The Real Threat to Retirement in America

It seems pretty harmless at first.  The first several years, even decades go by as you begin to build a retirement savings.  You feel proud that you are on your way to retirement.  What an accomplishment that would be; to have enough money to retire one day.  Then, life happens and the kids need to go off to college; parents are aging and need support; an accident happened to your husband.  Now what?

Debt begins to pile up slowly at first, just like the retirement nest egg.  It takes years, even decades for it to creep up on you.  We don’t even notice the debt at first.  We just fit it into the budget and make a payment plan. Then, one day it suddenly becomes unmanageable.  Here comes the question:

Should I use retirement accounts to pay off my debts? 

The real threat to your retirement accounts is YOU. Your retirement accounts are safe from creditors.  This means that if you filed for bankruptcy, you could eliminate your debt and keep your retirement account(s).  All of it.  Also, under California laws, your retirement accounts are protected from a levy or lien too.  And remember, no one else has the power to pull money from your account.

When you make early withdrawals from your retirement account and you don’t pay that money back, you will incur early withdrawal penalties and taxes.  These costs can cut your net check nearly in half!  Even if you borrowed money from your 401k, then you’re losing out on the precious time value of money.  Don’t know what the time value of money is?  Click here.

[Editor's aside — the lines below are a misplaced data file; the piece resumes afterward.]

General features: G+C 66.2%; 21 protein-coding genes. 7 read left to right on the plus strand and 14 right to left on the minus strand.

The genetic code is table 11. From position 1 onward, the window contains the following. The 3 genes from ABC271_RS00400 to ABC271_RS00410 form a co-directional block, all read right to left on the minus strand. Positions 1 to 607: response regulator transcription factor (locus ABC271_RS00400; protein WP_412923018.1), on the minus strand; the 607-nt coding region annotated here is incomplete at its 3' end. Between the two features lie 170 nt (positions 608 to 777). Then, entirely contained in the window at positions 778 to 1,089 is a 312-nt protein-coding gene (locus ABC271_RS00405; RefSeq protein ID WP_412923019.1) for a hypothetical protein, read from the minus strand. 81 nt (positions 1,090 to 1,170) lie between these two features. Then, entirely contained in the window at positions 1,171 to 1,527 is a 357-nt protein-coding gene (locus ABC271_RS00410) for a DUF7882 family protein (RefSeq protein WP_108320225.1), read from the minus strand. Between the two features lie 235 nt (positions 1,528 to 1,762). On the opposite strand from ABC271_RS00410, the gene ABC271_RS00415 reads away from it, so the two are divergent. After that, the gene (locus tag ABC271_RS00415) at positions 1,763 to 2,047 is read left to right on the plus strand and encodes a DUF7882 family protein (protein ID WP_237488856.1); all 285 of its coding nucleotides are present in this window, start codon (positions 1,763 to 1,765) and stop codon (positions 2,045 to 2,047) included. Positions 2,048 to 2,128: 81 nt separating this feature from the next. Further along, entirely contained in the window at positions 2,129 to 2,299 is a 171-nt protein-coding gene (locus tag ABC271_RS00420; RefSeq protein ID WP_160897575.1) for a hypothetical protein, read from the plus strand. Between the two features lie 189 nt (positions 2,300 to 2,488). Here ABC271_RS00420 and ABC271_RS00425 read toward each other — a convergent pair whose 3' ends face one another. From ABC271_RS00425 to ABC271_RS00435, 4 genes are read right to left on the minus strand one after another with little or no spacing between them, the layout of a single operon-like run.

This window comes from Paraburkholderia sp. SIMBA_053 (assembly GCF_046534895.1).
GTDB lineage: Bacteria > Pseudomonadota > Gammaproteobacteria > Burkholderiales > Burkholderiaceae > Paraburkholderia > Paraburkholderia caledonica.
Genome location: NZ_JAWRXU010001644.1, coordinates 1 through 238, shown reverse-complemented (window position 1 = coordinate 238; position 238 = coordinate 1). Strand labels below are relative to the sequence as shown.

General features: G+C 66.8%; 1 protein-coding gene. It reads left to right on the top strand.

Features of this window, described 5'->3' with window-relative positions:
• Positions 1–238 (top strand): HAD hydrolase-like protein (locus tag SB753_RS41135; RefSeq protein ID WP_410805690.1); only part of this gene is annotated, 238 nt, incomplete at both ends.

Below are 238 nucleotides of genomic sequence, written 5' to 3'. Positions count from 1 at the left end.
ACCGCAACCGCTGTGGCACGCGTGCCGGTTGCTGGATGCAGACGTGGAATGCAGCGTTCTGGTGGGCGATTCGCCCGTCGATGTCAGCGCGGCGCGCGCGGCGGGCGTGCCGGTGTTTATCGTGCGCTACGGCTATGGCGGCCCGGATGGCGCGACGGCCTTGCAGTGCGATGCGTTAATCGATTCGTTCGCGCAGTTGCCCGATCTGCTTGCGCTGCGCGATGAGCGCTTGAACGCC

So, the next time you’re facing unmanageable debts and you think that pulling money from your retirement account is a good idea, it’s time to consult with your local bankruptcy attorney to see if you might have another option.  For more information on the saving vs. eliminating debt conversation, click here. Thanks to Cathy Moran for her article on this subject, here.

Private Student Loan Taken For Son’s Drug Treatment Discharged in Bankruptcy

flickrjjenniferelyseIn a recent decision by Hon. Richard M. Neiter, United States Bankruptcy Judge in the Los Angeles Division of the Central District of California presiding, it was determined that loans taken for the treatment of a minor child for a drug addiction were dischargeable in bankruptcy. The decision came down on July 7, 2015 in adversary case no. 2:14-ap-01722-RN.

In this case, Plaintiff, Tamara L. Schwartz, executed a Credit Agreement to obtain loans for her son to be placed in a lockdown rehabilitation facility, Youthcare/Pine Ridge Academy, in Draper, Utah to cover her portion of the treatment expenses for her son’s drug addiction. The loan executed was a “Non-Negotiable Credit Agreement—This is a Consumer Credit Transaction” through Bank of America, N.A. as (“Lender”). The type of loan taken pursuant to the Credit Agreement was a “TERI K-12 loan.” This was a private student loan!